Diabetes on the global agenda

IDF: an instrumental actor in shaping the international agenda (1991-2019)

Until quite recently, non-communicable diseases did not attract any political attention. Diabetes was no exception, and discrimination against people living with it was common due to the lack of both political and general awareness.


This changed in 1991, with the establishment of World Diabetes Day – hosted every year on November 14 – by IDF and the World Health Organization. Further advances were achieved in 2006, when the UN passed the 61/225 Resolution on Diabetes – the first ever UN Resolution on a non-communicable disease. 

However, it was not until 2011 with the first UN High Level Meeting on NCDs that diabetes started gaining recognition on the global stage. At this Summit, all UN Member States unanimously passed the UN Resolution on NCDs, committing to keep diabetes and other NCDs at the top of the international agenda. At the end of this same year, IDF launched the Dubai Blueprint on the occasion of the World Diabetes Congress in the city. This document, which contains a Declaration based around the contributions that the private sector can make to reduce the burden of the diabetes epidemic, was conceived as a practical tool for future action on diabetes in all sectors and for multisectoral partnerships.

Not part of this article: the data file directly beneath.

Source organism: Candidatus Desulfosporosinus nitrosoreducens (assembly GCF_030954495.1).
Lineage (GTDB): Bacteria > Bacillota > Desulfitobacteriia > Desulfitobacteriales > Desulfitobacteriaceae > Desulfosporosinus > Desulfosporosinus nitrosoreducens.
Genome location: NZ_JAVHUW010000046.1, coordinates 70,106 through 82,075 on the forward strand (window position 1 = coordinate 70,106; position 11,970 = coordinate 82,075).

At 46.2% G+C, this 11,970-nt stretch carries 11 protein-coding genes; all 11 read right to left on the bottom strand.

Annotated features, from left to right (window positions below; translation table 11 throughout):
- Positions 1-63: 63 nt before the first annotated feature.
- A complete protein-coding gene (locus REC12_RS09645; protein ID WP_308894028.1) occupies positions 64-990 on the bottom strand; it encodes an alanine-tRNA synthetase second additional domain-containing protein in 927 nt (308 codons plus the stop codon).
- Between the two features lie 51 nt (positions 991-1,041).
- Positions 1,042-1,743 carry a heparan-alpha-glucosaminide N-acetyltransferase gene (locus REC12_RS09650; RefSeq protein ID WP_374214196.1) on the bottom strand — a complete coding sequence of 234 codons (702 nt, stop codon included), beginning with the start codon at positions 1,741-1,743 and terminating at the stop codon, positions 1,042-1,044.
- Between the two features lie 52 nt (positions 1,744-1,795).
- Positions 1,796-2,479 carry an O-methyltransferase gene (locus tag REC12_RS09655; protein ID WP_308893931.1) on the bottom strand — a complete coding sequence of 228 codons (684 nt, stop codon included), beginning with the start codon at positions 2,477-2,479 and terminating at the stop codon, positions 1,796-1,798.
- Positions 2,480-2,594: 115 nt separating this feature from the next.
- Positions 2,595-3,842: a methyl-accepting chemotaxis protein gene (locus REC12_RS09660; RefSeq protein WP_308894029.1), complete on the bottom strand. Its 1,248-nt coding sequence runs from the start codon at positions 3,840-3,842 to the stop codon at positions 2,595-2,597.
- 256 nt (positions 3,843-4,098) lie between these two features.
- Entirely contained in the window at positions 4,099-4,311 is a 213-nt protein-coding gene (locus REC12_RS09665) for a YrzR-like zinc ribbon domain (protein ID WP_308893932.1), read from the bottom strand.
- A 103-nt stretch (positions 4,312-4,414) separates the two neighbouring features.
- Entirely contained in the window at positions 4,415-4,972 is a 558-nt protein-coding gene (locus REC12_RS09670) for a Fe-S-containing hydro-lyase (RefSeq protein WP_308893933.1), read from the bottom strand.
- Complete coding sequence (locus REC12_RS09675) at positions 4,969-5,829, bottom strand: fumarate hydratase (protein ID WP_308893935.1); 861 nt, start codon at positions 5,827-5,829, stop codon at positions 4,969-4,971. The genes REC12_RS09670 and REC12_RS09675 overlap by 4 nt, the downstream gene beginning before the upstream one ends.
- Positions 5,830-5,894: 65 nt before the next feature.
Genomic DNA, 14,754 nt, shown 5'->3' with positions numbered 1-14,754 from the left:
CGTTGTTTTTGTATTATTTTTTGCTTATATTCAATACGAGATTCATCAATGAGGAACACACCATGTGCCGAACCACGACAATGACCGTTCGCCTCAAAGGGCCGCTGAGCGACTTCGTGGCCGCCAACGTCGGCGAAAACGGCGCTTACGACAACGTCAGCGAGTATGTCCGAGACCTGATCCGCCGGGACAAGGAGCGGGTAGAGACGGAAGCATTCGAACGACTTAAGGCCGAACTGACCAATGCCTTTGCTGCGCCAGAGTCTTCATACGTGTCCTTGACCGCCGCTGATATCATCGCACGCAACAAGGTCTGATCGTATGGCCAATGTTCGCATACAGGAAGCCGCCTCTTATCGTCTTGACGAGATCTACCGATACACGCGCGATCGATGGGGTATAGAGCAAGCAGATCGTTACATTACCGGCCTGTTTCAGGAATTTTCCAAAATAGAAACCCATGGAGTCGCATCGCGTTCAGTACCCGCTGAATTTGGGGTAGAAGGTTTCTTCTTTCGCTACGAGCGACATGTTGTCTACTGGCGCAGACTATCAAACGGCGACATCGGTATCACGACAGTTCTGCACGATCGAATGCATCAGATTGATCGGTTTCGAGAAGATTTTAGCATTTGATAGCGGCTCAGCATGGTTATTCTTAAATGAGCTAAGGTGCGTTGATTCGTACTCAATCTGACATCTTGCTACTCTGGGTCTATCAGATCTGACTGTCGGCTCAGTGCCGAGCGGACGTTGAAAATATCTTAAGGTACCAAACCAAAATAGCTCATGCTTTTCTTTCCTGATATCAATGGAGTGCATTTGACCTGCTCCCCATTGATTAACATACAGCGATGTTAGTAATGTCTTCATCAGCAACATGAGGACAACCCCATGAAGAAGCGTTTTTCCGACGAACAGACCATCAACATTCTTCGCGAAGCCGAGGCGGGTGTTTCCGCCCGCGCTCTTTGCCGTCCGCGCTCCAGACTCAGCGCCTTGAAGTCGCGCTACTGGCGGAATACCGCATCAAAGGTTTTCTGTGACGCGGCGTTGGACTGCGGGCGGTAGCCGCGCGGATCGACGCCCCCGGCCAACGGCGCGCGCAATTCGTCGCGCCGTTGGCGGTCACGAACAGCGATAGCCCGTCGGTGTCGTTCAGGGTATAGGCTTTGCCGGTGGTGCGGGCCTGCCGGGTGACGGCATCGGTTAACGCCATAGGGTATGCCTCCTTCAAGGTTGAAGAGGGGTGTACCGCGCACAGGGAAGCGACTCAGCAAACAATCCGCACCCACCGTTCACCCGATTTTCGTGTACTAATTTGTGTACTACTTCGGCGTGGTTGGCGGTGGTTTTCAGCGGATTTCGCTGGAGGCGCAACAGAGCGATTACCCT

2013 was a turning point for diabetes and NCDs, with WHO adopting the overarching9 voluntary NCD targets goal of a 25% reduction in premature mortality from NCDs by 2025 and the nine voluntary targets on NCDs – including a 0% increase in diabetes and obesity prevalence and 80% access to essential medicines and devices by 2025. At the end of that year, IDF created the Parliamentarians for Diabetes Global Network (PDGN), an initiative aimed at increasing political attention to diabetes and the exchange of best practices between policymakers from different countries. Two PDGN Summits were organised in 2013 and 2015 to achieve these objectives.

In 2014, the UN assessed for the first time the progress that Member States had made in fighting NCDs, during the second UN High Level Meeting on NCDs. The Outcome Document from this meeting included the following four time-bound commitments: considering setting national NCD targets for 2025 by 2015; considering developing national multisectoral policies and plans to achieve the 2025 national targets by 2015; reducing risk factors for NCDs by 2016; considering strengthening health systems to address NCDs through people-centred primary health care and Universal Health Coverage (UHC) by 2016.


2015 was an important year for public health commitments, with the adoption of the Post-2015 Development Agenda and the Sustainable Development Goals (SDGs) – which include the target 3.4 of a 30% reduction in premature mortality from NCDs by 2030.

2018 was a key year for IDF advocacy, with the UN High Level Meeting (HLM) on NCDs – which assessed, for the second time, countries’ progress on achieving their international NCD commitments. IDF launched a HLM call to action campaign in November 2017, asking governments to honour their commitments.

hlm un

2019 will be of significant importance for IDF advocacy as the UN High Level Meeting on Universal Healthcare Coverage will take place in New York, September 2019. IDF launched a call to action in April 2019 which details what Universal Healthcare Coverage is, why it is so important and how it affects people living with diabetes. It also contains information on how to support the call to action, for instance by participating in the selfie campaign.

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